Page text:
Shikwetepo v Khomas Regional Council and Others (Case No.: A364/2008 ) [2008] NAHC 151 (24 December 2008);

Group

Full judgment


Case No.: A364/2008



SUMMARY SPECIAL INTEREST



HAIDONGO SHIKWETEPO vs. KHOMAS REGIONAL COUNCIL AND OTHERS


Heard on: 2008 December 16

Delivered on: 2008 December 24 PARKER, J

_____________________________________________________________


Practice - Applications and Motions – Jurisdiction of High

Court (sitting a High Court) raised in limine – Consequently, Court not competent to deal with issue of urgency and merits of application unless jurisdiction challenge has first been determined.


Jurisdiction - “Inherent” jurisdiction – Meaning of – Submission

that High Court has “inherent” jurisdiction without explaining the meaning and content thereof makes the term amorphous, meaningless and irrelevant to apply in instant case or any other case.


Jurisdiction - High Court’s “inherent” review jurisdiction –

Meaning and content of – Court finding that assumption that High Court’s review jurisdiction was inherited from Roman-Dutch law is false – High Court “inherent” review jurisdiction flows logically, i.e. “inherently”, from ultra vires doctrine – Object of doctrine.


Administrative law - Administrative justice – Doctrine of ultra vires

Doctrine encompasses substantive and procedural ultra vires – Court finding that in context of judicial control of acts of administrative bodies and administrative officials the doctrine has found expression in Article 18 of Namibian Constitution – Article 18 requirements embrace and widen common law requirements of administrative justice.


Constitutional law - Enforcement of fundamental rights and freedoms –

In terms of Article 25 of Namibian Constitution – Court finding that any “competent” Court may enforce the rights guaranteed by the Constitution.


Labour law - Labour Court – Unlike the Labour Court under the repealed Labour Act, 1992 (Act No. 6 of 1992), the Labour Court under the Labour Act, 2007 (Act No. 11 of 2007) is not a “lower court” but a division of the High Court, and, therefore, competent to exercise all the powers of the High Court.


Labour law - Labour Court – Exclusive review jurisdiction of in

terms of s 117 (1) (c) of Act No. 11 of 2007 – Court finding Labour Court “competent” court in terms of Article 25 (2) of Namibian Constitution to enforce right to administrative justice under Article 18 of the Constitution.


Labour law - Legislation – Section 117 (1) (c) of Act No. 11 of

2007 – Court finding that provision not shown to be inconsistent with Namibian Constitution – Consequently, provision valid and applicable.


Labour law - Legislation – Act No. 11 of 2007 – Objects of –

Objects contained in the long title and preambular clauses of the Act.


Labour law - Legislation – Act No. 6 of 1992 (the repealed

Labour Act) – Paragraphs (b) (i), (d), (f) and (g) of s 18 (1) thereof read intertextually give the Labour Court under Act No. 6 of 1992 extensive powers, with wide import.



Labour law - Legislation – Section 117 (1) (c) of Act No. 11 of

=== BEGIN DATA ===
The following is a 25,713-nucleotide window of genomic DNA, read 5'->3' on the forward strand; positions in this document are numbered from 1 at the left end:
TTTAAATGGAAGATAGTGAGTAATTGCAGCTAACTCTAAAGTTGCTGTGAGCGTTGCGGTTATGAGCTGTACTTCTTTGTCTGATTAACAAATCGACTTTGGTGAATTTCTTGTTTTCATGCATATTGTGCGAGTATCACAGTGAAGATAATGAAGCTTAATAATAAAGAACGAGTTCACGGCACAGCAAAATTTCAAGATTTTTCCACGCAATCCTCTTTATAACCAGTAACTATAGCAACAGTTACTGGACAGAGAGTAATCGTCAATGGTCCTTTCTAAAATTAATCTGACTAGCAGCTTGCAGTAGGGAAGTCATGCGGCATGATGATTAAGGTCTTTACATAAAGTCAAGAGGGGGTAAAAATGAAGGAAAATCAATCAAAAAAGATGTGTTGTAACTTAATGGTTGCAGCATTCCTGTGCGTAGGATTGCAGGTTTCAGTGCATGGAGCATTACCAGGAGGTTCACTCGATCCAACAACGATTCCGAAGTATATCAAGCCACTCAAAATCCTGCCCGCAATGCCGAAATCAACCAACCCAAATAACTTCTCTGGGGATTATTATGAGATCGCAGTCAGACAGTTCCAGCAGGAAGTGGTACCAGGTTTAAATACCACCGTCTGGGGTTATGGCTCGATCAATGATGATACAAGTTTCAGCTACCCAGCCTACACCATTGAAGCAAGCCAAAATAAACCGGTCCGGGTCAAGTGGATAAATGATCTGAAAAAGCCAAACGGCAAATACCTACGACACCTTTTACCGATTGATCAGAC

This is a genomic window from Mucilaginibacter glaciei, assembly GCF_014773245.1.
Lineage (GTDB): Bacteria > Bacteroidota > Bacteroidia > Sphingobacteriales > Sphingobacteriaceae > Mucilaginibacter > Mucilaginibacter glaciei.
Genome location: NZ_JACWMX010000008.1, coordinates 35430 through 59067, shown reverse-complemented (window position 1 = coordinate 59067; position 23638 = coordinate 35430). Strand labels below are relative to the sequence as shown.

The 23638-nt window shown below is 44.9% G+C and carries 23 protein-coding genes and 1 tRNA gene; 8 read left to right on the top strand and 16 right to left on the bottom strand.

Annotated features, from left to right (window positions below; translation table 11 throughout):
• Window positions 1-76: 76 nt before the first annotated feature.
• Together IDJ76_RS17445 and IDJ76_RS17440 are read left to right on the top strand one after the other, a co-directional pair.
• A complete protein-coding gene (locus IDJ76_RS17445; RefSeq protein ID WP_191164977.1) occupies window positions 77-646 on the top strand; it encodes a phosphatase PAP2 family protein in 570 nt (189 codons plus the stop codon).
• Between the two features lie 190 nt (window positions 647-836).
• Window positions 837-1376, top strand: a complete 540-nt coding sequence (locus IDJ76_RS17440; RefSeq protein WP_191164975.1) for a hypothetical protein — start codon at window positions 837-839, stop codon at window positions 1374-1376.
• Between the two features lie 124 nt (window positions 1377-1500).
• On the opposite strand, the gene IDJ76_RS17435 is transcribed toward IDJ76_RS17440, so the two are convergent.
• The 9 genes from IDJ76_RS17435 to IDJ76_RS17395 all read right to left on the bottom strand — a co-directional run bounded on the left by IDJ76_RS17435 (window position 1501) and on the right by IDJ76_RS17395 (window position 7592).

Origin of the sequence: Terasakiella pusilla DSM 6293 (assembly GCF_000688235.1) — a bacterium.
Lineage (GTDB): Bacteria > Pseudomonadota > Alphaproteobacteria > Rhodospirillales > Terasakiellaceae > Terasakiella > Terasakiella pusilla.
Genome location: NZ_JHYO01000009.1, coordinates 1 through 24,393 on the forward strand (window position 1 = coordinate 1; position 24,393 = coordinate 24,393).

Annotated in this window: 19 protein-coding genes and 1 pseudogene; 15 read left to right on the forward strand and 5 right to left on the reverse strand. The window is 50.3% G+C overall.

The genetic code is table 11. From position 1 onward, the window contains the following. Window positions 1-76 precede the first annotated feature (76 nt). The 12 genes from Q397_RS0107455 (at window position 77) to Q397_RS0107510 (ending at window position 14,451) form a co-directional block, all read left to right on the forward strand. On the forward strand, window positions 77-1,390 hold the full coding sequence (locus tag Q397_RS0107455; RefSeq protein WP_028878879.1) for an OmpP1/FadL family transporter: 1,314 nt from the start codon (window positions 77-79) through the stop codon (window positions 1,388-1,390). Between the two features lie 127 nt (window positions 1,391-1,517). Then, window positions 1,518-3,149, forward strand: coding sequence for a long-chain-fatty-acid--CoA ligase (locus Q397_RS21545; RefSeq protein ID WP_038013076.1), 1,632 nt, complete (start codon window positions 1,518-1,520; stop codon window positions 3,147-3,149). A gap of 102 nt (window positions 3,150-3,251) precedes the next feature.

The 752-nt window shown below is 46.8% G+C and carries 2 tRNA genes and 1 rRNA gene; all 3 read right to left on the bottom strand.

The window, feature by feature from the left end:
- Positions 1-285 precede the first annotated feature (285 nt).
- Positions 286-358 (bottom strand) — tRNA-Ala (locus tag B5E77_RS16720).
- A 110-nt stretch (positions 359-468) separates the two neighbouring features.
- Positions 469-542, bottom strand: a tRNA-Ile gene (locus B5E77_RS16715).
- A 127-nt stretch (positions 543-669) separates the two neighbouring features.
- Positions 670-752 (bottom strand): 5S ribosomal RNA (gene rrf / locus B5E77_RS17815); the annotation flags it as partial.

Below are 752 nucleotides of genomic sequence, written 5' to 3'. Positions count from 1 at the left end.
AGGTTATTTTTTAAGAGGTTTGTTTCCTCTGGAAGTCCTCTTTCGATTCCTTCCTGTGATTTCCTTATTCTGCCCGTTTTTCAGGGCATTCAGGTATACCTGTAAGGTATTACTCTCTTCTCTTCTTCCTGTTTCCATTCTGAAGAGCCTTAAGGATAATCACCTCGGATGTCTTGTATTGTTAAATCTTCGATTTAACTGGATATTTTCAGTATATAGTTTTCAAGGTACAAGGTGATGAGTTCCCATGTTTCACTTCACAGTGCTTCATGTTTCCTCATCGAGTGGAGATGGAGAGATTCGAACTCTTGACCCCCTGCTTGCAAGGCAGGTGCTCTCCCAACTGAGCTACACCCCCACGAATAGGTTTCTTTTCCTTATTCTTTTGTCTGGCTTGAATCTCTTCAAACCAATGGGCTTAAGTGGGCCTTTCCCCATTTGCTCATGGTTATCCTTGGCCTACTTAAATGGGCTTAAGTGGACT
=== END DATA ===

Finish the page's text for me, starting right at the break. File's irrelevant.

2007 – Court finding applicant’s application fell within purview of item 15 (2) of Schedule 1 of that Act.


Held, the Court (sitting as the High Court) being merely told it has “inherent” jurisdiction to hear applicant’s application does not assist the Court in making a determination.


Held, further, the use of the term “inherent” jurisdiction must be related to a particular aspect of a particular law for the term to have meaning and content in a particular situation.

Held, further, “Inherent” in “inherent review jurisdiction” of the High Court means “logically inherent” rather than “inherited”.


Held, further, the assumption that the High Court’s review jurisdiction was “inherited” from Roman-Dutch law is false.


Held, accordingly, “Inherent jurisdiction of the High Court to review acts of administrative bodies and administrative officials flows logically, i.e. “inherently”, from the ultra vires doctrine whose object is the control of governmental action (or inaction), i.e. acts of administrative bodies and administrative officials within the meaning of Article 18 of the Namibian Constitution, but not inherited from Roman-Dutch law.


Held, the Labour Court under the Labour Act, 2007 is, unlike, the Labour Court under the repealed Labour Act, 1992, not a lower court.


Held, accordingly, the Labour Court under the Labour Act, 2007, being a division of the High Court, is a “competent court” within the meaning of Article 25 (2) of the Namibian Constitution.


Held, further, the decisions in National Union of Namibian Workers v Naholo 2006 (2) NR 659 and Laimi Dessa Onesmus v Minister of Labour and another Case No.: (P) A 144/2002 (Unreported) are, therefore, rendered irrelevant and inapplicable in determining the question of the Labour Court’s exclusive review jurisdiction under the Labour Act, 2007.


Held, further, an applicant is not permitted or entitled to go forum-shopping when s 117 (1) (c) of Labour Act, 2007 provides clearly that the Labour Court has exclusive review jurisdiction, notwithstanding anything to the contrary contained in any other Act, so long as the act sought to be reviewed concerns a matter within the scope of the Labour Act.




SPECIAL INTEREST


CASE NO.: A 364/2008

IN THE HIGH COURT OF NAMIBIA

In the matter between:

HAIDONGO SHIKWETEPO Applicant

and

KHOMAS REGIONAL COUNCIL 1st Respondent